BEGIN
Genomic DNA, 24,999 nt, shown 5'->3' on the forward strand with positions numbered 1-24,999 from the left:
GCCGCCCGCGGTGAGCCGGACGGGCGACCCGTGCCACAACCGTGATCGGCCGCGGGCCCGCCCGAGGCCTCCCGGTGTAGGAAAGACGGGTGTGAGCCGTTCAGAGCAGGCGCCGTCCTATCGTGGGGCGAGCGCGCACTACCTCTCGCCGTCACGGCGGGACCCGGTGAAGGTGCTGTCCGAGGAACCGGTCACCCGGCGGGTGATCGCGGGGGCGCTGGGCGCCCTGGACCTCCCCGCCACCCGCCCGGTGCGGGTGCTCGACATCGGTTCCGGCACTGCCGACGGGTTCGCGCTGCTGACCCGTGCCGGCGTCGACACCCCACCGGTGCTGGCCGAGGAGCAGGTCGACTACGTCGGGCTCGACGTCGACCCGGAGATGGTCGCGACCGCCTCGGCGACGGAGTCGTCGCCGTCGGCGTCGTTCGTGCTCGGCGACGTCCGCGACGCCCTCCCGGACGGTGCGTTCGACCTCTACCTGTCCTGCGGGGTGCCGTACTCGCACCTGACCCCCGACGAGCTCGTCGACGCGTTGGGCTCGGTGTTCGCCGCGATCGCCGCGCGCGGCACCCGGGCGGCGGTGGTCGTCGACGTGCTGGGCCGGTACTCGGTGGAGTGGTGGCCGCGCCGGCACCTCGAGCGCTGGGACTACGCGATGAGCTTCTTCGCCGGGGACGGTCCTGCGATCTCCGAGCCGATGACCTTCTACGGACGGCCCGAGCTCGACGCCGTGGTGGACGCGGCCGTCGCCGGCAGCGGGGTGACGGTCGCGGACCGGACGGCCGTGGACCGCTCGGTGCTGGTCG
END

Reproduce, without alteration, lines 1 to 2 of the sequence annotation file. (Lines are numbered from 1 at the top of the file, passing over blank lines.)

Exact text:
Genomic DNA, 24,999 nt, shown 5'->3' on the forward strand with positions numbered 1-24,999 from the left:
GCCGCCCGCGGTGAGCCGGACGGGCGACCCGTGCCACAACCGTGATCGGCCGCGGGCCCGCCCGAGGCCTCCCGGTGTAGGAAAGACGGGTGTGAGCCGTTCAGAGCAGGCGCCGTCCTATCGTGGGGCGAGCGCGCACTACCTCTCGCCGTCACGGCGGGACCCGGTGAAGGTGCTGTCCGAGGAACCGGTCACCCGGCGGGTGATCGCGGGGGCGCTGGGCGCCCTGGACCTCCCCGCCACCCGCCCGGTGCGGGTGCTCGACATCGGTTCCGGCACTGCCGACGGGTTCGCGCTGCTGACCCGTGCCGGCGTCGACACCCCACCGGTGCTGGCCGAGGAGCAGGTCGACTACGTCGGGCTCGACGTCGACCCGGAGATGGTCGCGACCGCCTCGGCGACGGAGTCGTCGCCGTCGGCGTCGTTCGTGCTCGGCGACGTCCGCGACGCCCTCCCGGACGGTGCGTTCGACCTCTACCTGTCCTGCGGGGTGCCGTACTCGCACCTGACCCCCGACGAGCTCGTCGACGCGTTGGGCTCGGTGTTCGCCGCGATCGCCGCGCGCGGCACCCGGGCGGCGGTGGTCGTCGACGTGCTGGGCCGGTACTCGGTGGAGTGGTGGCCGCGCCGGCACCTCGAGCGCTGGGACTACGCGATGAGCTTCTTCGCCGGGGACGGTCCTGCGATCTCCGAGCCGATGACCTTCTACGGACGGCCCGAGCTCGACGCCGTGGTGGACGCGGCCGTCGCCGGCAGCGGGGTGACGGTCGCGGACCGGACGGCCGTGGACCGCTCGGTGCTGGTCG